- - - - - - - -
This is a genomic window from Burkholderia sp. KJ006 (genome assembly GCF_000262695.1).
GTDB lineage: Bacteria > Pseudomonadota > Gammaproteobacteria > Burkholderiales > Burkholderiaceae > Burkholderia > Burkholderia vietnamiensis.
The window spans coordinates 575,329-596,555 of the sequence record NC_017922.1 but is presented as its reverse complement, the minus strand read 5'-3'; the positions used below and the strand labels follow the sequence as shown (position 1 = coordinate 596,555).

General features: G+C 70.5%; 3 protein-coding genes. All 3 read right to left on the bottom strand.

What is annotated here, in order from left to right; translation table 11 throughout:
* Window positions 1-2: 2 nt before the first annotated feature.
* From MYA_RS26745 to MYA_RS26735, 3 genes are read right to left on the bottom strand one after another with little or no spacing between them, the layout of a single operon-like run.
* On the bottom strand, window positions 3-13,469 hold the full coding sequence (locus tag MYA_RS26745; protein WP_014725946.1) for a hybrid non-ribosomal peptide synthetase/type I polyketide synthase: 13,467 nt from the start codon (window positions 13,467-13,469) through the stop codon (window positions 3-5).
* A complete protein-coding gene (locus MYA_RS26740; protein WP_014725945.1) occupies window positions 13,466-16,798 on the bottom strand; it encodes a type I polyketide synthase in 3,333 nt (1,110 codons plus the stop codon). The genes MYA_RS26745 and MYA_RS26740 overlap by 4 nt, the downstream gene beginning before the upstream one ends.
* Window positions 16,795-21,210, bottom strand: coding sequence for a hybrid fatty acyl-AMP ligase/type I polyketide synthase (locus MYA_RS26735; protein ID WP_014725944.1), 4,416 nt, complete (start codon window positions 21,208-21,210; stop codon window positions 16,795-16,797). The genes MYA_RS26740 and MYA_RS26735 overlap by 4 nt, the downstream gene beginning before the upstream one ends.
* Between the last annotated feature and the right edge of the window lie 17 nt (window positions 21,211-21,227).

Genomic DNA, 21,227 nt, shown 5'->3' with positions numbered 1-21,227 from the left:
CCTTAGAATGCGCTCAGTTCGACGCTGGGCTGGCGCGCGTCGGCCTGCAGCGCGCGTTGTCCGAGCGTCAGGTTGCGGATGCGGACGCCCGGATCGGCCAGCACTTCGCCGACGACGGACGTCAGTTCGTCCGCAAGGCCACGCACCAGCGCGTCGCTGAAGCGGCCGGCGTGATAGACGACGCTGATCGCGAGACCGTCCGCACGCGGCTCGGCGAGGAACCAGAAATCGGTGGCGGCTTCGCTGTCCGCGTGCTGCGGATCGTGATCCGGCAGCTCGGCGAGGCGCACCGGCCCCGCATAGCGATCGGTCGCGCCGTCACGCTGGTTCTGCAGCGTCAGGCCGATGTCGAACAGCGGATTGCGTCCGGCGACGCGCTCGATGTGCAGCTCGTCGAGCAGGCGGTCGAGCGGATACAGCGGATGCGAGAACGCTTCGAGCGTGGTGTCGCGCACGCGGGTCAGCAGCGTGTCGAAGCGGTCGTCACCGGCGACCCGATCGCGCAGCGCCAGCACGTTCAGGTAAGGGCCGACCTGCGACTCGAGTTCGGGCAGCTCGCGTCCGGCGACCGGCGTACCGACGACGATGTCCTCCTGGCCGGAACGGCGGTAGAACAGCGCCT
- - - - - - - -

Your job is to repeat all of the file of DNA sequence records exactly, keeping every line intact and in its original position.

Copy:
This is a genomic window from Burkholderia sp. KJ006 (genome assembly GCF_000262695.1).
GTDB lineage: Bacteria > Pseudomonadota > Gammaproteobacteria > Burkholderiales > Burkholderiaceae > Burkholderia > Burkholderia vietnamiensis.
The window spans coordinates 575,329-596,555 of the sequence record NC_017922.1 but is presented as its reverse complement, the minus strand read 5'-3'; the positions used below and the strand labels follow the sequence as shown (position 1 = coordinate 596,555).

General features: G+C 70.5%; 3 protein-coding genes. All 3 read right to left on the bottom strand.

What is annotated here, in order from left to right; translation table 11 throughout:
* Window positions 1-2: 2 nt before the first annotated feature.
* From MYA_RS26745 to MYA_RS26735, 3 genes are read right to left on the bottom strand one after another with little or no spacing between them, the layout of a single operon-like run.
* On the bottom strand, window positions 3-13,469 hold the full coding sequence (locus tag MYA_RS26745; protein WP_014725946.1) for a hybrid non-ribosomal peptide synthetase/type I polyketide synthase: 13,467 nt from the start codon (window positions 13,467-13,469) through the stop codon (window positions 3-5).
* A complete protein-coding gene (locus MYA_RS26740; protein WP_014725945.1) occupies window positions 13,466-16,798 on the bottom strand; it encodes a type I polyketide synthase in 3,333 nt (1,110 codons plus the stop codon). The genes MYA_RS26745 and MYA_RS26740 overlap by 4 nt, the downstream gene beginning before the upstream one ends.
* Window positions 16,795-21,210, bottom strand: coding sequence for a hybrid fatty acyl-AMP ligase/type I polyketide synthase (locus MYA_RS26735; protein ID WP_014725944.1), 4,416 nt, complete (start codon window positions 21,208-21,210; stop codon window positions 16,795-16,797). The genes MYA_RS26740 and MYA_RS26735 overlap by 4 nt, the downstream gene beginning before the upstream one ends.
* Between the last annotated feature and the right edge of the window lie 17 nt (window positions 21,211-21,227).

Genomic DNA, 21,227 nt, shown 5'->3' with positions numbered 1-21,227 from the left:
CCTTAGAATGCGCTCAGTTCGACGCTGGGCTGGCGCGCGTCGGCCTGCAGCGCGCGTTGTCCGAGCGTCAGGTTGCGGATGCGGACGCCCGGATCGGCCAGCACTTCGCCGACGACGGACGTCAGTTCGTCCGCAAGGCCACGCACCAGCGCGTCGCTGAAGCGGCCGGCGTGATAGACGACGCTGATCGCGAGACCGTCCGCACGCGGCTCGGCGAGGAACCAGAAATCGGTGGCGGCTTCGCTGTCCGCGTGCTGCGGATCGTGATCCGGCAGCTCGGCGAGGCGCACCGGCCCCGCATAGCGATCGGTCGCGCCGTCACGCTGGTTCTGCAGCGTCAGGCCGATGTCGAACAGCGGATTGCGTCCGGCGACGCGCTCGATGTGCAGCTCGTCGAGCAGGCGGTCGAGCGGATACAGCGGATGCGAGAACGCTTCGAGCGTGGTGTCGCGCACGCGGGTCAGCAGCGTGTCGAAGCGGTCGTCACCGGCGACCCGATCGCGCAGCGCCAGCACGTTCAGGTAAGGGCCGACCTGCGACTCGAGTTCGGGCAGCTCGCGTCCGGCGACCGGCGTACCGACGACGATGTCCTCCTGGCCGGAACGGCGGTAGAACAGCGCCT